The heroic struggle of black parenthood

Where the blame really lies for the plight of Britain's black youth

The news that three children aged 16 and under had been murdered in the UK took Trinidad by storm. Newspaper journalists and radio and television announcers plagued my brother's phone, seeking me out for comment. Mum's the word, was my slogan. I was in Trinidad on holiday, and I learned long ago that the instant analysis in extreme moments adds little insight to the issues.

My first certainty is that these are Tony Blair's children. New Labour came to power ten years ago, when these kids were barely out of their pushchairs. Responsibility, offloaded on to parents, should instead be placed firmly at the door of 10 Downing Street.

South London is my turf. I have lived here for close to 35 years. Scores of friends and a stream of associates, dead and alive, have inspired my journalism. I am sure of one fact: there exists here in our communities an unrelenting struggle, mounted by families and friends, young and old, to restrain our young black men from crime, and gun crime in particular. Without this intervention we would be living in a state of siege.

But parents can do only so much. In 2005, I went public with my personal agony, authoring a Channel 4 documentary, Son of Mine. Since then, everywhere I turn in south London, parents stop me in the street to ask: "How's your son getting on?" This is not just curiosity, but a sharing of sympathy with someone engaged in the same struggle as they are.

The official response to these problems, however, is all stick and no carrot. The brutish approach of the Metropolitan Police Commissioner and the Home Secretary has been to argue that mandatory five-year sentences be handed down to younger people caught with firearms. Two points here: what about those who manufacture and import them? And second, our prisons are already filled to bursting with young men found guilty of gun crimes who will be released well into middle age, when their parents and grandparents will probably be dead. How much more extreme can we get?

And another point: south London is not under siege. There are no self-imposed curfews. There is a coming and a going from sunrise to sunset. There is little cordite in the air. The clubs bounce and announce the presence of a sea of black youth. Peckham and Brixton markets recall "Before the Curtain" in Thackeray's Vanity Fair.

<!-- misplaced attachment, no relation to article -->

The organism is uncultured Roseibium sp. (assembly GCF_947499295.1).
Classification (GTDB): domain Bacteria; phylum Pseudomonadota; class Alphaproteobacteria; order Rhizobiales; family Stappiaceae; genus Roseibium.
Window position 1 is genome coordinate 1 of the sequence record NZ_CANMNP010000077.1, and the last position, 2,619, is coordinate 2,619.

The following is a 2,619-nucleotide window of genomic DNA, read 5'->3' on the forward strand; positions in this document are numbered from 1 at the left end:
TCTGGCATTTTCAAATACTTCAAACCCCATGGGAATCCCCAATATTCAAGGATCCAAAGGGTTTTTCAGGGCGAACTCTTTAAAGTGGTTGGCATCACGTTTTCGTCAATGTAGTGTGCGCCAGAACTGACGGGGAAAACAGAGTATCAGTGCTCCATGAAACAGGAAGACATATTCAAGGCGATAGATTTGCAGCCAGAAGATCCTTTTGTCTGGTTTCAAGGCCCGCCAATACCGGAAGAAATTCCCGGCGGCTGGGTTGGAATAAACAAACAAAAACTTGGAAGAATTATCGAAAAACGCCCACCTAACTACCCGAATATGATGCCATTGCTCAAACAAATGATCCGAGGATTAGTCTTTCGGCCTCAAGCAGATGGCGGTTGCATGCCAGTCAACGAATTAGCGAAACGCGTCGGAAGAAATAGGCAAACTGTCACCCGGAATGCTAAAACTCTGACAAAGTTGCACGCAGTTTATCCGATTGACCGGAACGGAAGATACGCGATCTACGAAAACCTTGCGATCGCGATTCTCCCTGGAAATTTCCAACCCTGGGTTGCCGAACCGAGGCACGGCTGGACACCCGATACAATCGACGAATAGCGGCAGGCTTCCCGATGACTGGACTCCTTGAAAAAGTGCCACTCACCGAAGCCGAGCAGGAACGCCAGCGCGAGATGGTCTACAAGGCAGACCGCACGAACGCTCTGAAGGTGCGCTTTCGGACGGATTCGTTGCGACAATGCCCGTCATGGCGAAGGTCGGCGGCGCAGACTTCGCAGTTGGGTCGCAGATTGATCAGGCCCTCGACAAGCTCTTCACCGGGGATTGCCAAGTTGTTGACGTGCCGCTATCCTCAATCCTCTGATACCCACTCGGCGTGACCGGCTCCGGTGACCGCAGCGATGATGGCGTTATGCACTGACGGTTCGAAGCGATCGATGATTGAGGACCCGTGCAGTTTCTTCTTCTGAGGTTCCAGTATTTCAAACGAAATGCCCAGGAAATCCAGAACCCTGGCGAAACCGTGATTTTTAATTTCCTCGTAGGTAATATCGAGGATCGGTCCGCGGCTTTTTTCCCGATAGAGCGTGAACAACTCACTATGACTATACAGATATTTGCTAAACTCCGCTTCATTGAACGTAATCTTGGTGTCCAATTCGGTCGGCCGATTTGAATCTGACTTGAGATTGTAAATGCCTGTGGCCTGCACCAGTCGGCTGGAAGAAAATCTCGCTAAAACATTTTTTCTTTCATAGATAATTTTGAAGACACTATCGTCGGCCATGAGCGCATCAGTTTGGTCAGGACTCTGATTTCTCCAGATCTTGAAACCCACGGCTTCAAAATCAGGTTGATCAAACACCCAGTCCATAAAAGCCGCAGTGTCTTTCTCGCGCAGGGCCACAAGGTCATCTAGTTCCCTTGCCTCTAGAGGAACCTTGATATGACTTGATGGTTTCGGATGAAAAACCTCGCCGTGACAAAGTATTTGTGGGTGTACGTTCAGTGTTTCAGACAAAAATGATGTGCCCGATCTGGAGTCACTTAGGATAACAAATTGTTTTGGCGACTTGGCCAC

Even so, gun crime disturbs. In times past, the black and white middle classes lived cheek by jowl with people from the sprawling council estates. Throughout the development of the Caribbean and African societies, the middle classes have acted as a restraint on the excesses of the deprived masses, contributing to their social and cultural development.

Now they have cut and run, leaving the proletarian youth to rant, rave and misbehave. The privileged send their children to schools way over on the other side of London, before moving themselves. The result? We are all consumed. Yet it is those who have cut and run who pontificate the most. It is all hypocrisy.

Meanwhile, councils and central government have dispensed with youth services. Where are the youth clubs where thousands of us sheltered, danced and discussed the issues of the day? (I arrived in the UK just turned 18.)

In such circumstances, we, those parents who have remained in certain parts of south London, have done extremely well. We have worked hard to halt the downward spiral in which some of Blair's children have found themselves. Yet only a well-publicised programme for youth regeneration can bring about lasting change.

We await you, Gordon Brown, or whoever else may be enthroned.

Darcus Howe is an outspoken writer, broadcaster and social commentator. His TV work includes ‘White Tribe’ in which he put Anglo-Saxon Britain under the spotlight. He also fronted a series called Devil’s Advocate.

This article first appeared in the 12 March 2007 issue of the New Statesman, Iraq: the hidden cost of the war